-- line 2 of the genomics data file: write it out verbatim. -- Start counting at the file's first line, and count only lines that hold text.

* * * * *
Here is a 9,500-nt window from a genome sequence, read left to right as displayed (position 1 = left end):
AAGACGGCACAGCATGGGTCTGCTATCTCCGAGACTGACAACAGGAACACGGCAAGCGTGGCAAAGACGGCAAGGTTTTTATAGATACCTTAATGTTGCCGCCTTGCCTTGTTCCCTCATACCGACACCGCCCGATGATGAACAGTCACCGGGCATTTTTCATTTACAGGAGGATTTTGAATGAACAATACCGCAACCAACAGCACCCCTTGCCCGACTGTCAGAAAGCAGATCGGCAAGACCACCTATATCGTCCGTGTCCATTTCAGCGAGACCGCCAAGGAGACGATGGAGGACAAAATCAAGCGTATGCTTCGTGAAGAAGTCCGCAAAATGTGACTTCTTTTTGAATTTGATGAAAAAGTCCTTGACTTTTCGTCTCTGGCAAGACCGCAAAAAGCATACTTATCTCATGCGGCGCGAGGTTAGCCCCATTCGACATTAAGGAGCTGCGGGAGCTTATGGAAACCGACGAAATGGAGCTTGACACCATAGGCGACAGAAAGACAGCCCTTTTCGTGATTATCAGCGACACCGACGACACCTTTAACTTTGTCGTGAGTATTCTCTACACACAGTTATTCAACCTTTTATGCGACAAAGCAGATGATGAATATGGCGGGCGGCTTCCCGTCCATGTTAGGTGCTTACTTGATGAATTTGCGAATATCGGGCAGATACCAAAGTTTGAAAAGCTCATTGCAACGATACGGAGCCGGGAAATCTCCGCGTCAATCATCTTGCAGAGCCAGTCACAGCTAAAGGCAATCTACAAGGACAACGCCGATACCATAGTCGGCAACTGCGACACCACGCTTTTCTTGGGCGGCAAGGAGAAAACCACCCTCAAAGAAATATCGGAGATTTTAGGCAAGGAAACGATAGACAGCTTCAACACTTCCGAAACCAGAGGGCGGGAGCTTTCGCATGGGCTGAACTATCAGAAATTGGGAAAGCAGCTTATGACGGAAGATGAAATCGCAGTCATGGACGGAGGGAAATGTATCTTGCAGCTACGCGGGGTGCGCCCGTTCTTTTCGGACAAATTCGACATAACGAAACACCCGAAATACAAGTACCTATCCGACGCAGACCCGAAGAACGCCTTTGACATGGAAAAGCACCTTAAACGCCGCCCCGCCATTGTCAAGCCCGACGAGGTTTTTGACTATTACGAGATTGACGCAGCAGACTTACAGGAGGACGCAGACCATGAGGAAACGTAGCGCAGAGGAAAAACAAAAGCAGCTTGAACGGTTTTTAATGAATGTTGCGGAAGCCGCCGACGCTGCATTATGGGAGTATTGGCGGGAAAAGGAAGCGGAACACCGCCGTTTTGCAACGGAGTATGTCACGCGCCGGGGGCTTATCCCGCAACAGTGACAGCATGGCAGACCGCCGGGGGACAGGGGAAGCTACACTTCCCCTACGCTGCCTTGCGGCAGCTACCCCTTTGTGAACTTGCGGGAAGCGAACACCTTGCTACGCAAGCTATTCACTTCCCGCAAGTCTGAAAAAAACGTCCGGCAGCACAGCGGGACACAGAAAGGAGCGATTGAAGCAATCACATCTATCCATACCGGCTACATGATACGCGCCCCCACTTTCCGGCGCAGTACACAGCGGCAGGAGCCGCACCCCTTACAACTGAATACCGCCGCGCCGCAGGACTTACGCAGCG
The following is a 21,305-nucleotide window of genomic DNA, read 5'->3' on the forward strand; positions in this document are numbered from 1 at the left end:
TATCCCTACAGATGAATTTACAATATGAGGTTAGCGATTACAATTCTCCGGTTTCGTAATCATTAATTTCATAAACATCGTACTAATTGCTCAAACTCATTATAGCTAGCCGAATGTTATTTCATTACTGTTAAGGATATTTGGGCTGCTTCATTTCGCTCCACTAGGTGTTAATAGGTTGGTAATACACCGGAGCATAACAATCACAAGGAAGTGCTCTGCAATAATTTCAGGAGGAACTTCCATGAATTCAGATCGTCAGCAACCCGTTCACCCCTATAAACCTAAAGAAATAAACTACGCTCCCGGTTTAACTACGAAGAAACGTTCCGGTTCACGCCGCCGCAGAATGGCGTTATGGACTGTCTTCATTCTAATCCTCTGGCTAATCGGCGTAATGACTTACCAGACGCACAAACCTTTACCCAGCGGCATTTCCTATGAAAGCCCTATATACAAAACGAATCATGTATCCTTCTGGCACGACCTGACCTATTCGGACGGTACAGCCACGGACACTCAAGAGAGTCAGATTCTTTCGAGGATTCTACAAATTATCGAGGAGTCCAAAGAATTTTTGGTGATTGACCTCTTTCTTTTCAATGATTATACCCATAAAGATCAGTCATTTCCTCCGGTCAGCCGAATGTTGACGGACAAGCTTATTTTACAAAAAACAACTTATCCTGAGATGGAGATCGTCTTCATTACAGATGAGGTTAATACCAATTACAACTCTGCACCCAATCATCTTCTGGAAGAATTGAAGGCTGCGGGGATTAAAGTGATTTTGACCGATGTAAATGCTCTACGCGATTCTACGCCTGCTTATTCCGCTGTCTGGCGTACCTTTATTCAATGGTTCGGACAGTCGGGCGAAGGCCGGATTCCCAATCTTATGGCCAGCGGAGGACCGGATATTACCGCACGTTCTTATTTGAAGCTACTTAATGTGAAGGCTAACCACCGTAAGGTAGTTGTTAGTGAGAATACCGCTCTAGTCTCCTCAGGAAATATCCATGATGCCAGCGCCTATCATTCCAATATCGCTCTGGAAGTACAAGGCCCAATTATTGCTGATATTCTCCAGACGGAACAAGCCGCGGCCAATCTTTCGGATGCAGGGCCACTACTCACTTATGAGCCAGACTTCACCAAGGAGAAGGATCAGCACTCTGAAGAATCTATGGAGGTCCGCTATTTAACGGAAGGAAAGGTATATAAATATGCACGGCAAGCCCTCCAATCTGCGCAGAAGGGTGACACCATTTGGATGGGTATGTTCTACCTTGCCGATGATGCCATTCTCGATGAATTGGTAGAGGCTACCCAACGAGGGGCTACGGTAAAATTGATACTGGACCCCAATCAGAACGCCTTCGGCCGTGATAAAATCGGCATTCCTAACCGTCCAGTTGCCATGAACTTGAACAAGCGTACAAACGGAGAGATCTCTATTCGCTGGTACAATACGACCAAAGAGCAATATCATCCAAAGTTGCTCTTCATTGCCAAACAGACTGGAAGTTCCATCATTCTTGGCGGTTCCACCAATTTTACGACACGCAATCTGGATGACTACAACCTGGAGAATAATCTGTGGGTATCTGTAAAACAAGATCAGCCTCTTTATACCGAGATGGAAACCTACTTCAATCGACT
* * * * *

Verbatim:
AAGACGGCACAGCATGGGTCTGCTATCTCCGAGACTGACAACAGGAACACGGCAAGCGTGGCAAAGACGGCAAGGTTTTTATAGATACCTTAATGTTGCCGCCTTGCCTTGTTCCCTCATACCGACACCGCCCGATGATGAACAGTCACCGGGCATTTTTCATTTACAGGAGGATTTTGAATGAACAATACCGCAACCAACAGCACCCCTTGCCCGACTGTCAGAAAGCAGATCGGCAAGACCACCTATATCGTCCGTGTCCATTTCAGCGAGACCGCCAAGGAGACGATGGAGGACAAAATCAAGCGTATGCTTCGTGAAGAAGTCCGCAAAATGTGACTTCTTTTTGAATTTGATGAAAAAGTCCTTGACTTTTCGTCTCTGGCAAGACCGCAAAAAGCATACTTATCTCATGCGGCGCGAGGTTAGCCCCATTCGACATTAAGGAGCTGCGGGAGCTTATGGAAACCGACGAAATGGAGCTTGACACCATAGGCGACAGAAAGACAGCCCTTTTCGTGATTATCAGCGACACCGACGACACCTTTAACTTTGTCGTGAGTATTCTCTACACACAGTTATTCAACCTTTTATGCGACAAAGCAGATGATGAATATGGCGGGCGGCTTCCCGTCCATGTTAGGTGCTTACTTGATGAATTTGCGAATATCGGGCAGATACCAAAGTTTGAAAAGCTCATTGCAACGATACGGAGCCGGGAAATCTCCGCGTCAATCATCTTGCAGAGCCAGTCACAGCTAAAGGCAATCTACAAGGACAACGCCGATACCATAGTCGGCAACTGCGACACCACGCTTTTCTTGGGCGGCAAGGAGAAAACCACCCTCAAAGAAATATCGGAGATTTTAGGCAAGGAAACGATAGACAGCTTCAACACTTCCGAAACCAGAGGGCGGGAGCTTTCGCATGGGCTGAACTATCAGAAATTGGGAAAGCAGCTTATGACGGAAGATGAAATCGCAGTCATGGACGGAGGGAAATGTATCTTGCAGCTACGCGGGGTGCGCCCGTTCTTTTCGGACAAATTCGACATAACGAAACACCCGAAATACAAGTACCTATCCGACGCAGACCCGAAGAACGCCTTTGACATGGAAAAGCACCTTAAACGCCGCCCCGCCATTGTCAAGCCCGACGAGGTTTTTGACTATTACGAGATTGACGCAGCAGACTTACAGGAGGACGCAGACCATGAGGAAACGTAGCGCAGAGGAAAAACAAAAGCAGCTTGAACGGTTTTTAATGAATGTTGCGGAAGCCGCCGACGCTGCATTATGGGAGTATTGGCGGGAAAAGGAAGCGGAACACCGCCGTTTTGCAACGGAGTATGTCACGCGCCGGGGGCTTATCCCGCAACAGTGACAGCATGGCAGACCGCCGGGGGACAGGGGAAGCTACACTTCCCCTACGCTGCCTTGCGGCAGCTACCCCTTTGTGAACTTGCGGGAAGCGAACACCTTGCTACGCAAGCTATTCACTTCCCGCAAGTCTGAAAAAAACGTCCGGCAGCACAGCGGGACACAGAAAGGAGCGATTGAAGCAATCACATCTATCCATACCGGCTACATGATACGCGCCCCCACTTTCCGGCGCAGTACACAGCGGCAGGAGCCGCACCCCTTACAACTGAATACCGCCGCGCCGCAGGACTTACGCAGCG